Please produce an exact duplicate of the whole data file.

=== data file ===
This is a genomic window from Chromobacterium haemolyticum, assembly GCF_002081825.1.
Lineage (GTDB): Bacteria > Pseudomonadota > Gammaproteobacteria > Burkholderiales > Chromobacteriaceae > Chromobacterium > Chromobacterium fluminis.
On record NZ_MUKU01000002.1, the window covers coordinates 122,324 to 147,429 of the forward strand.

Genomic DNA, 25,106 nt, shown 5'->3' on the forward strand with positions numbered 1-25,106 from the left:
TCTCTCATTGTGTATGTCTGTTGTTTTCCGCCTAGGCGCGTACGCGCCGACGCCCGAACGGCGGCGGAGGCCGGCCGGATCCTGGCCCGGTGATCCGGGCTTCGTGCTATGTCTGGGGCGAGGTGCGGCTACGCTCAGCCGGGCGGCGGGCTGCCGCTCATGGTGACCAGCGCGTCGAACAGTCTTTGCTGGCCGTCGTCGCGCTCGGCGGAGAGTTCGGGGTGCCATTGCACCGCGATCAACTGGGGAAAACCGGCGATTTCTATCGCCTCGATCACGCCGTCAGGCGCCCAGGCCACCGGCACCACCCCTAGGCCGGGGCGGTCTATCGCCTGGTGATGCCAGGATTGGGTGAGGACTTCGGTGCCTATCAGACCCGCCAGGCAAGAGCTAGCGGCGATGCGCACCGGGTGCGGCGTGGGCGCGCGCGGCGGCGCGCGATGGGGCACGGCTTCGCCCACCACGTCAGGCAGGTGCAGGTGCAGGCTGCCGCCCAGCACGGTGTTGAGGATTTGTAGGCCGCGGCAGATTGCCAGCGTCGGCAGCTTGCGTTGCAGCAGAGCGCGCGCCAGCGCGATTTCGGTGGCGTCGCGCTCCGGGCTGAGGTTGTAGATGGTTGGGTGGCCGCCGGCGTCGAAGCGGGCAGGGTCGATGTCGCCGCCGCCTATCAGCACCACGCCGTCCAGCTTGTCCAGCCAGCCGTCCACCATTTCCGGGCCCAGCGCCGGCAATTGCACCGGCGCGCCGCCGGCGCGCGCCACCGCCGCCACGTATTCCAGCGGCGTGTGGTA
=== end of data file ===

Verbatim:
This is a genomic window from Chromobacterium haemolyticum, assembly GCF_002081825.1.
Lineage (GTDB): Bacteria > Pseudomonadota > Gammaproteobacteria > Burkholderiales > Chromobacteriaceae > Chromobacterium > Chromobacterium fluminis.
On record NZ_MUKU01000002.1, the window covers coordinates 122,324 to 147,429 of the forward strand.

Genomic DNA, 25,106 nt, shown 5'->3' on the forward strand with positions numbered 1-25,106 from the left:
TCTCTCATTGTGTATGTCTGTTGTTTTCCGCCTAGGCGCGTACGCGCCGACGCCCGAACGGCGGCGGAGGCCGGCCGGATCCTGGCCCGGTGATCCGGGCTTCGTGCTATGTCTGGGGCGAGGTGCGGCTACGCTCAGCCGGGCGGCGGGCTGCCGCTCATGGTGACCAGCGCGTCGAACAGTCTTTGCTGGCCGTCGTCGCGCTCGGCGGAGAGTTCGGGGTGCCATTGCACCGCGATCAACTGGGGAAAACCGGCGATTTCTATCGCCTCGATCACGCCGTCAGGCGCCCAGGCCACCGGCACCACCCCTAGGCCGGGGCGGTCTATCGCCTGGTGATGCCAGGATTGGGTGAGGACTTCGGTGCCTATCAGACCCGCCAGGCAAGAGCTAGCGGCGATGCGCACCGGGTGCGGCGTGGGCGCGCGCGGCGGCGCGCGATGGGGCACGGCTTCGCCCACCACGTCAGGCAGGTGCAGGTGCAGGCTGCCGCCCAGCACGGTGTTGAGGATTTGTAGGCCGCGGCAGATTGCCAGCGTCGGCAGCTTGCGTTGCAGCAGAGCGCGCGCCAGCGCGATTTCGGTGGCGTCGCGCTCCGGGCTGAGGTTGTAGATGGTTGGGTGGCCGCCGGCGTCGAAGCGGGCAGGGTCGATGTCGCCGCCGCCTATCAGCACCACGCCGTCCAGCTTGTCCAGCCAGCCGTCCACCATTTCCGGGCCCAGCGCCGGCAATTGCACCGGCGCGCCGCCGGCGCGCGCCACCGCCGCCACGTATTCCAGCGGCGTGTGGTA